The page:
Brazilian professor Paulo Teles had his wish fulfilled during October when he got the opportunity to bring his extraordinary arts and multimedia Wishing Tree project to New Zealand.
Dr Teles, who is with the Multimedia, Media and Social Communication Department in the Art Institute at the University of Campinas, Sao Paulo, had already taken his Interactive Sensorial Installation Art and Technology Workshop to schools in a variety of countries, including Brazil, Portugal, Germany and Greece, each time working with students aged 9 to 13. This time he was working with pupils at Auckland’s Somerville Intermediate School, which has a roll of 960 – the largest school he’s been involved with.
The week-long project involved the production of an installation referred to as “The Wishing Tree” – a multimedia interpretation of Japanese and Indian tales about a magical tree that has the power to fulfil the wishes that people attach to it. Organised by Somerville art teacher Ros Craw, a core group of 25 pupils started creatisng the pohutukawa wishing tree out of recycled materials: sliced-up snack wrappers and chip packets collected from fellow pupils over one and a half days. The strips were hot-glued onto an old sculpture that formed the basic frame, then they wired on long canes to create the branches. The “tree” was built from these strips and recycled artworks chosen by Ros and the pupils, with the help of Brazilian artist/sculptor Zay M Pereira, who was here to assist with the project. Multi-coloured leaves were cut out of the artworks and red-coloured wrappers were sliced up and hot-glued together to create the pohutukawa flowers.
Once the tree was finished, Zay attached three ultrasonic sensors at strategic points and covered the wires with more wrapper strips.
Then the pupils sat down to start expressing their wishes in texts and drawings. Eighteen students were chosen to have their wishes recorded by Paulo and Zay, and wishes were recorded in Russian, Maori, Cantonese, German and Mandarin as well as English. Meanwhile, Paulo set about animating some of the students’ drawings.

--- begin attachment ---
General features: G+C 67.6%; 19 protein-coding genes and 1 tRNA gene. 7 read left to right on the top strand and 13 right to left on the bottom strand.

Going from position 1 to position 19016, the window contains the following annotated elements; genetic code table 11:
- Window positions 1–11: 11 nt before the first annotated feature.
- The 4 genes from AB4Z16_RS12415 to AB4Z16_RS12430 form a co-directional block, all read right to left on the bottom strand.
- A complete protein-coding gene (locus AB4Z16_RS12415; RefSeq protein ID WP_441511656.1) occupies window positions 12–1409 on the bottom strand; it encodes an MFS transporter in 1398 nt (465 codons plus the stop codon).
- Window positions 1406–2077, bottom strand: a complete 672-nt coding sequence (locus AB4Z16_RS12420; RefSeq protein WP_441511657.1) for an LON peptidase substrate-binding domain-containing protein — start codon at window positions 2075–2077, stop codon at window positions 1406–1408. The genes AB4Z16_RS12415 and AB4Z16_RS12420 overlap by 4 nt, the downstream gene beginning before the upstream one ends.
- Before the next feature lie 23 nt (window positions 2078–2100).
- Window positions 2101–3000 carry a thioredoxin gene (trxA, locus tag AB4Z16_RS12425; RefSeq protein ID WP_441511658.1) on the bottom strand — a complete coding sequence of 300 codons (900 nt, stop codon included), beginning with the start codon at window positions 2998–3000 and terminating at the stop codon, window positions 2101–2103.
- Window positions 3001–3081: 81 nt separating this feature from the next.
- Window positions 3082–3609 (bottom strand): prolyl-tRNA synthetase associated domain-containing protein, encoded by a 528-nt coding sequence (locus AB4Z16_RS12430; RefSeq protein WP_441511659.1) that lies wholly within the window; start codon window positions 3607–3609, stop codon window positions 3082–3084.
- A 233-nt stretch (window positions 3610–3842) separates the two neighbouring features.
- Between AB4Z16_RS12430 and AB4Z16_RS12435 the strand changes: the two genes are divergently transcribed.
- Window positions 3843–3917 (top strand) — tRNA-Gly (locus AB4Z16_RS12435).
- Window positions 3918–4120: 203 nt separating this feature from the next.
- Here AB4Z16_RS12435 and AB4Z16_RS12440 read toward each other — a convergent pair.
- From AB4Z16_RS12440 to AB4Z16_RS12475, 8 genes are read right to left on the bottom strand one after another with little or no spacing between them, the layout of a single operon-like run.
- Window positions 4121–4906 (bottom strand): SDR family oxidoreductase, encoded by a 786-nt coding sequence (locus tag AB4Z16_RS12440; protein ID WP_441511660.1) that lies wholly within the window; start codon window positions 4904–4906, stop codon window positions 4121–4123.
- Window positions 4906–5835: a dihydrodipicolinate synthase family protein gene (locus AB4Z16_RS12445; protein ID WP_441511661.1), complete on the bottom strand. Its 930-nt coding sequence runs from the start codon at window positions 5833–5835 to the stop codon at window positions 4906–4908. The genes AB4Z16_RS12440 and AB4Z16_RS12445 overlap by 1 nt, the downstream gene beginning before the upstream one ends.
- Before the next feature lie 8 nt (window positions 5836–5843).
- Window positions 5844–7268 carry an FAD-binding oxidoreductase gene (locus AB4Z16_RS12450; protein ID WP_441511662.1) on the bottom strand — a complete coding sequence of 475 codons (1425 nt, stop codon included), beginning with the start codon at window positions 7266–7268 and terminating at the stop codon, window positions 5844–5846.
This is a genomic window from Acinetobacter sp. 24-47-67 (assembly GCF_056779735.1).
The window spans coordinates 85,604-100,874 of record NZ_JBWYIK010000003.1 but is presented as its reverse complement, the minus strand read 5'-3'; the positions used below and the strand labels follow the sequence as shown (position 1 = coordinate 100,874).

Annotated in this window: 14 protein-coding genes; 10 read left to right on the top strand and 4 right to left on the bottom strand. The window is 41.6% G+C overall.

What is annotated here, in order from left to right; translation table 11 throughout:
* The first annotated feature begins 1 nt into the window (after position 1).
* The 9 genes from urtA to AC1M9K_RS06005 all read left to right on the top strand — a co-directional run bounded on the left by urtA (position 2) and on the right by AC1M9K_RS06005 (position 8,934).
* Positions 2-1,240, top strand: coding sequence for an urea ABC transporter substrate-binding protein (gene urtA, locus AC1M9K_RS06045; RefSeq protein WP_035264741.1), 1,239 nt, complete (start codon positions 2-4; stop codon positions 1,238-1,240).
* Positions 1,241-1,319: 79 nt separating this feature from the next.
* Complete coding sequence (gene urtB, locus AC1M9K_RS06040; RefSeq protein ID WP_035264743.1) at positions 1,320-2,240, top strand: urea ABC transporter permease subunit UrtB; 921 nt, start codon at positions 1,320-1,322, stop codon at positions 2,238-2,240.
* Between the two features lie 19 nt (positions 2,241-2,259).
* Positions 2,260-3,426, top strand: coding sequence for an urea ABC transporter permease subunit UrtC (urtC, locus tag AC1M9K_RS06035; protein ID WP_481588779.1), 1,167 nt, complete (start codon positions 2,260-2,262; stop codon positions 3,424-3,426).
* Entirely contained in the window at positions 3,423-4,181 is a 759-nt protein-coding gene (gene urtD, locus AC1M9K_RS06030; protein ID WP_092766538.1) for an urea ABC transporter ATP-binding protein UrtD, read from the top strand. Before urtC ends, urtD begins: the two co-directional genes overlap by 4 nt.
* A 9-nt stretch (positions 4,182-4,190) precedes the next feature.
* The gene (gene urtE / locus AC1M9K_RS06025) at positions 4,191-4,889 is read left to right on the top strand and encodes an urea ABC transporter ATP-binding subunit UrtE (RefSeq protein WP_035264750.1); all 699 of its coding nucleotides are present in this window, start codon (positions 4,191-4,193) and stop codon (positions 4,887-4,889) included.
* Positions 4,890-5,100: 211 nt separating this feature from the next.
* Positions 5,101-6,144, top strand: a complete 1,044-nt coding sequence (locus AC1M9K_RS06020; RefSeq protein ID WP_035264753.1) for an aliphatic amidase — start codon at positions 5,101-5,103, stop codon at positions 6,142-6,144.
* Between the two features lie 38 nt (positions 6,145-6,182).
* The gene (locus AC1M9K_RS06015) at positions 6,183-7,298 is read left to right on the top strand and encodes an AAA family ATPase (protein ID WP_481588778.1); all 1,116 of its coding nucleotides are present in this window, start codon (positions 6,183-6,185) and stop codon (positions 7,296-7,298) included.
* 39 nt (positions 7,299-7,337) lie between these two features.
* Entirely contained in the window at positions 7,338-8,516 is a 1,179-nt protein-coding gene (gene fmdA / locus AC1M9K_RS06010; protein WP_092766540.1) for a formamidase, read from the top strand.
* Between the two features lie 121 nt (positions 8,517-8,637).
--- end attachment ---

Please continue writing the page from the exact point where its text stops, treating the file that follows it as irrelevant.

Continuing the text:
As news of the project spread through the school, many other pupils became interested and drawings of wishes started pouring in from most classes. Some children cried while creating their wishes during class time.
In all, 660 students and their teachers came to hear about the project and experience the Wishing Tree, interacting with the sensors that through their movements caused different images and animations to be projected onto a large white screen. Meanwhile, the recorded wishes played over the top of a soundtrack provided by the school’s music department. By the end of the project, more than 900 wishes had been stapled to the walls of the Wishing Tree room.
An evening viewing was also held and this attracted parents, friends and other students. Some pupils even came for a second or third viewing. Some of the wishes were so heartfelt that the teachers and children reading them were reduced to tears. No one who saw the tree and read the wishes could fail to have been moved by the depth of thought that had gone into the bulk of them. Although some wishes were more self-centred, most pupils had given serious consideration to problems in their family, their school and community, their country or in the wider world. The project opened their minds to the world around them and made them realise that not all their classmates had the same untroubled lives as they did.
It is Paulo’s hope that at some point in the future he will be able to collect the Wishing Trees from the various countries in one place, along with the teachers, and create a Wishing Forest.
Many thanks to the Bobby Stafford-Bush Foundation for providing funds to help this project get off the ground.
Alison Mudford
NZ co-ordinator

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